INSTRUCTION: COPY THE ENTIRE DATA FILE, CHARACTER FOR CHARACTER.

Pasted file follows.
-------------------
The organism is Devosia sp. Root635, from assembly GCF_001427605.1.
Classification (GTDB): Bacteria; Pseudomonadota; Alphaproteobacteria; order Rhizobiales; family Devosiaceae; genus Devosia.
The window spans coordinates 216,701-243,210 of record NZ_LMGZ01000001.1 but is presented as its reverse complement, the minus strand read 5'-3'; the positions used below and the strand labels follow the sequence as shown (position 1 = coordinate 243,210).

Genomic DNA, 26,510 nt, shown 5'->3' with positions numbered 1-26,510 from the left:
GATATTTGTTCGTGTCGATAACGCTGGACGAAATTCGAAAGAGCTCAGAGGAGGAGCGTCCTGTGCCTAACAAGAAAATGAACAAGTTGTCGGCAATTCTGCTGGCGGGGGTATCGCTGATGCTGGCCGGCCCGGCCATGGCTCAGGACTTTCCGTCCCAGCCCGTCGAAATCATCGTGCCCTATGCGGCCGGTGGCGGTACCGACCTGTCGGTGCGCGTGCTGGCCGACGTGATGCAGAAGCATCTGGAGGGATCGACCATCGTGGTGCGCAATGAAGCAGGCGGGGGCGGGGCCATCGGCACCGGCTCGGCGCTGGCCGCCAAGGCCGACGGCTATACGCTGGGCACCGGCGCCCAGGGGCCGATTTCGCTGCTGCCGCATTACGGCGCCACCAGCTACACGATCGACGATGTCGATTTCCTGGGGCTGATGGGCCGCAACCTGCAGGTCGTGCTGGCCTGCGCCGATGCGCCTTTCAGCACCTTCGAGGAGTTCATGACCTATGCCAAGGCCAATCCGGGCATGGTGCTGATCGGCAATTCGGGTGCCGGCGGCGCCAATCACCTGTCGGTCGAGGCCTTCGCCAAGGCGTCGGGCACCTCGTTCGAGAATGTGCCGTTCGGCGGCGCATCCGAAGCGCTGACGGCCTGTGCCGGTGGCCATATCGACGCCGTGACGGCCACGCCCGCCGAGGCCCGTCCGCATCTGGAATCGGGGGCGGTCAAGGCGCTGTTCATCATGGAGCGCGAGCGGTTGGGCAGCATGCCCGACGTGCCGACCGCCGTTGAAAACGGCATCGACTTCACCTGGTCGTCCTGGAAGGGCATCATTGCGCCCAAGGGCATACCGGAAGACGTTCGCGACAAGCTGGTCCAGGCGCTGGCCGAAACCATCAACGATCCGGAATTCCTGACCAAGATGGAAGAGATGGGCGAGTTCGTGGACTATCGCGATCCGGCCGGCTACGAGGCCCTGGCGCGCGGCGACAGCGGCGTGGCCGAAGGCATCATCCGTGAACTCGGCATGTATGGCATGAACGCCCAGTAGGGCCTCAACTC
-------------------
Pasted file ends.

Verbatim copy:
The organism is Devosia sp. Root635, from assembly GCF_001427605.1.
Classification (GTDB): Bacteria; Pseudomonadota; Alphaproteobacteria; order Rhizobiales; family Devosiaceae; genus Devosia.
The window spans coordinates 216,701-243,210 of record NZ_LMGZ01000001.1 but is presented as its reverse complement, the minus strand read 5'-3'; the positions used below and the strand labels follow the sequence as shown (position 1 = coordinate 243,210).

Genomic DNA, 26,510 nt, shown 5'->3' with positions numbered 1-26,510 from the left:
GATATTTGTTCGTGTCGATAACGCTGGACGAAATTCGAAAGAGCTCAGAGGAGGAGCGTCCTGTGCCTAACAAGAAAATGAACAAGTTGTCGGCAATTCTGCTGGCGGGGGTATCGCTGATGCTGGCCGGCCCGGCCATGGCTCAGGACTTTCCGTCCCAGCCCGTCGAAATCATCGTGCCCTATGCGGCCGGTGGCGGTACCGACCTGTCGGTGCGCGTGCTGGCCGACGTGATGCAGAAGCATCTGGAGGGATCGACCATCGTGGTGCGCAATGAAGCAGGCGGGGGCGGGGCCATCGGCACCGGCTCGGCGCTGGCCGCCAAGGCCGACGGCTATACGCTGGGCACCGGCGCCCAGGGGCCGATTTCGCTGCTGCCGCATTACGGCGCCACCAGCTACACGATCGACGATGTCGATTTCCTGGGGCTGATGGGCCGCAACCTGCAGGTCGTGCTGGCCTGCGCCGATGCGCCTTTCAGCACCTTCGAGGAGTTCATGACCTATGCCAAGGCCAATCCGGGCATGGTGCTGATCGGCAATTCGGGTGCCGGCGGCGCCAATCACCTGTCGGTCGAGGCCTTCGCCAAGGCGTCGGGCACCTCGTTCGAGAATGTGCCGTTCGGCGGCGCATCCGAAGCGCTGACGGCCTGTGCCGGTGGCCATATCGACGCCGTGACGGCCACGCCCGCCGAGGCCCGTCCGCATCTGGAATCGGGGGCGGTCAAGGCGCTGTTCATCATGGAGCGCGAGCGGTTGGGCAGCATGCCCGACGTGCCGACCGCCGTTGAAAACGGCATCGACTTCACCTGGTCGTCCTGGAAGGGCATCATTGCGCCCAAGGGCATACCGGAAGACGTTCGCGACAAGCTGGTCCAGGCGCTGGCCGAAACCATCAACGATCCGGAATTCCTGACCAAGATGGAAGAGATGGGCGAGTTCGTGGACTATCGCGATCCGGCCGGCTACGAGGCCCTGGCGCGCGGCGACAGCGGCGTGGCCGAAGGCATCATCCGTGAACTCGGCATGTATGGCATGAACGCCCAGTAGGGCCTCAACTC